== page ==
The case of HMRC v Ant Marketing has highlighted that, when calculating whether the NMW has been paid, deductions for the cost of training is classed as expenditure “in connection with employment” and as such it may be treated as “reductions”. Accordingly, if training costs are deducted and this takes an employee below the NMW, the employer will be in breach.
This will be the case even where the deductions are contingent on the event of an employee leaving within a certain time period, or only represent a proportion of the training costs incurred by the employer. Where training is mandatory, the expenditure is much more likely to be regarded as “in connection with employment”. However, deductions for non-mandatory training may also be treated as a reduction, depending on the circumstances.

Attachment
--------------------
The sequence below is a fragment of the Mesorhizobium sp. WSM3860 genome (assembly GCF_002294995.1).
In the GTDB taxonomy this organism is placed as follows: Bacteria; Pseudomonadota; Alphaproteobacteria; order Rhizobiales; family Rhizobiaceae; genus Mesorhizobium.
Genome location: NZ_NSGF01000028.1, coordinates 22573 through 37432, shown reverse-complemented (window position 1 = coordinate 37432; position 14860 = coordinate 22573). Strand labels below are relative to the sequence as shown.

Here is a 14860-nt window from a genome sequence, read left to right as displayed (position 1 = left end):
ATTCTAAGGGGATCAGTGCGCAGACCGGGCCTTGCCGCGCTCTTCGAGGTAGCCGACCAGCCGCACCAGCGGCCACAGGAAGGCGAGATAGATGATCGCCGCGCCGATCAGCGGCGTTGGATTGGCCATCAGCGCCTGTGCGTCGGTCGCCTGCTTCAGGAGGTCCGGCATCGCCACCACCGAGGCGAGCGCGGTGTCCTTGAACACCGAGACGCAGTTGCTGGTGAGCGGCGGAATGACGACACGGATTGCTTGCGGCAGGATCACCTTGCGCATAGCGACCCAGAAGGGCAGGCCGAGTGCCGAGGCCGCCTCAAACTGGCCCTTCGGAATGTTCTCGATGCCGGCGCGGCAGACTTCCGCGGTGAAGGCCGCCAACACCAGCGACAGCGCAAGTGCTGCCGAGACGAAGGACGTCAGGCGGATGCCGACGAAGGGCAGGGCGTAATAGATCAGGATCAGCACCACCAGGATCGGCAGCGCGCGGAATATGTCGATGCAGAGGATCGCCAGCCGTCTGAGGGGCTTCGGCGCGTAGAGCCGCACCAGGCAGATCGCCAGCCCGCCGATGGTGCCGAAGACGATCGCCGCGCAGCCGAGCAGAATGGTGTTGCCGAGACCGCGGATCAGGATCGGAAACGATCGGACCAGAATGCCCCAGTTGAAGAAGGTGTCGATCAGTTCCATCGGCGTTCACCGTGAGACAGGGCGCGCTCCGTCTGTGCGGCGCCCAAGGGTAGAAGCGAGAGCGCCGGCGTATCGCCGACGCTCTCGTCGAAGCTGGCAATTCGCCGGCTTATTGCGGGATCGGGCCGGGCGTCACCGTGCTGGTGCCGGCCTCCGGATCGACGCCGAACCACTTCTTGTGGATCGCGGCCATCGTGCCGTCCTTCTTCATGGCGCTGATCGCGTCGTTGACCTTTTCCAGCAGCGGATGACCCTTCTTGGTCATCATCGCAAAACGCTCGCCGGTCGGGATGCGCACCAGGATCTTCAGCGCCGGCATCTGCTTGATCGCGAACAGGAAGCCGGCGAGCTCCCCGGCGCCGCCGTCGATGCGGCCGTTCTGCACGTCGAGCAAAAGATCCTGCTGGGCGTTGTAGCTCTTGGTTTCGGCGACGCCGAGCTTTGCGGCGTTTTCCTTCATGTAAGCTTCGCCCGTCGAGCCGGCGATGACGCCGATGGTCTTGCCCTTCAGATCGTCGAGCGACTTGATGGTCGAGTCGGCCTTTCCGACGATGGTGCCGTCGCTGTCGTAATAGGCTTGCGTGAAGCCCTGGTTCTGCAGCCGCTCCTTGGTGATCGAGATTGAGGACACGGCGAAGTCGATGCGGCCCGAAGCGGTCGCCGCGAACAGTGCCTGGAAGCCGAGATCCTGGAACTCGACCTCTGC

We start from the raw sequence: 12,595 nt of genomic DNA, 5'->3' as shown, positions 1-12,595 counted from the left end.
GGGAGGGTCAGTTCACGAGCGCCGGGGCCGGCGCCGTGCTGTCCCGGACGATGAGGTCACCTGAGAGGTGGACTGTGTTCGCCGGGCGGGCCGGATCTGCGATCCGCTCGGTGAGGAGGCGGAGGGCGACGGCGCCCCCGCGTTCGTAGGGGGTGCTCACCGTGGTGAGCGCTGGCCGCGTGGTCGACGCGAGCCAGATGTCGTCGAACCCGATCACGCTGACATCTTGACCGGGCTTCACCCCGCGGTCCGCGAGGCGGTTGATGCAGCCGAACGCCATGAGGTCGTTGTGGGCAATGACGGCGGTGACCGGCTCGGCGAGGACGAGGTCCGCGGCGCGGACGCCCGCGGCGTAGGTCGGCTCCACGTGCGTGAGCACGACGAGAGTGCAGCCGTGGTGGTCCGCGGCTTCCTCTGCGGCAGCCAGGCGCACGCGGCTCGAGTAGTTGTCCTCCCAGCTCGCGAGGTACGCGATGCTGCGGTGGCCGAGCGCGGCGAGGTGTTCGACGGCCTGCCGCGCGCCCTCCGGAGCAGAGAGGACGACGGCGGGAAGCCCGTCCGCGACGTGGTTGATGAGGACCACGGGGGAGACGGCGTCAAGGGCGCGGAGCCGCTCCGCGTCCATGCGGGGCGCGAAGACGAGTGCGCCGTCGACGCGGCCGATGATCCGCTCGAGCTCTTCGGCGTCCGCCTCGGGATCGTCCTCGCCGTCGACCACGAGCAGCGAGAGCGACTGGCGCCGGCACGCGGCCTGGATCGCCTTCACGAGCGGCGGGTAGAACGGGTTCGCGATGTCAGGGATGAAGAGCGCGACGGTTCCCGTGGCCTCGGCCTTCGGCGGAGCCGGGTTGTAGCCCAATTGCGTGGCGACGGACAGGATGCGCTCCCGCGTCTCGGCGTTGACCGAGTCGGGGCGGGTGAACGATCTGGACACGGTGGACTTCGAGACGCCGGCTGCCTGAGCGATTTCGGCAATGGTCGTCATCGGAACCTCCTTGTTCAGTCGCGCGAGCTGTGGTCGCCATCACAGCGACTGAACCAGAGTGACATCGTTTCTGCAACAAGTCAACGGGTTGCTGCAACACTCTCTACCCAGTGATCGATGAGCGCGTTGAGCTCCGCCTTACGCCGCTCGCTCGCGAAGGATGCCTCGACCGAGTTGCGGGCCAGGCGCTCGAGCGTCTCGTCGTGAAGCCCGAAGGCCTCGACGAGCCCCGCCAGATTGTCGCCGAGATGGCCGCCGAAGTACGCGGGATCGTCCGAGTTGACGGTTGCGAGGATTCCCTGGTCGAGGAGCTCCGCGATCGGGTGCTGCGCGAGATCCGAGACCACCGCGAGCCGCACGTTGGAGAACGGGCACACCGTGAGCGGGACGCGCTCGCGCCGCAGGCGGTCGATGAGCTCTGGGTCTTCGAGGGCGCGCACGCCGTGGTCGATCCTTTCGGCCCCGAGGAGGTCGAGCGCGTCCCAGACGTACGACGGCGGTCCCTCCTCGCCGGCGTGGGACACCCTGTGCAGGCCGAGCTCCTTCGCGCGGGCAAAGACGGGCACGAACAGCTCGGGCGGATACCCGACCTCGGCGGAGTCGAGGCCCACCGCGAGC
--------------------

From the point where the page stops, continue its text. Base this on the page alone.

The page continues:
If an employer has not been paid NMW, they can enforce their entitlement by making a claim for breach of contract or for unlawful deduction from wages. HMRC can enforce this by issuing a Notice of Underpayment, and/or the employer may be guilty of a criminal offence if it has refused or wilfully neglected to pay the employee their entitlement. Accordingly, where employees are paid NMW (or close to it) employers must bear in mind the consequences of any deductions from those wages.
For more information on any of the items discussed in this article please contact either Nick Hall or a member of the Employment Team.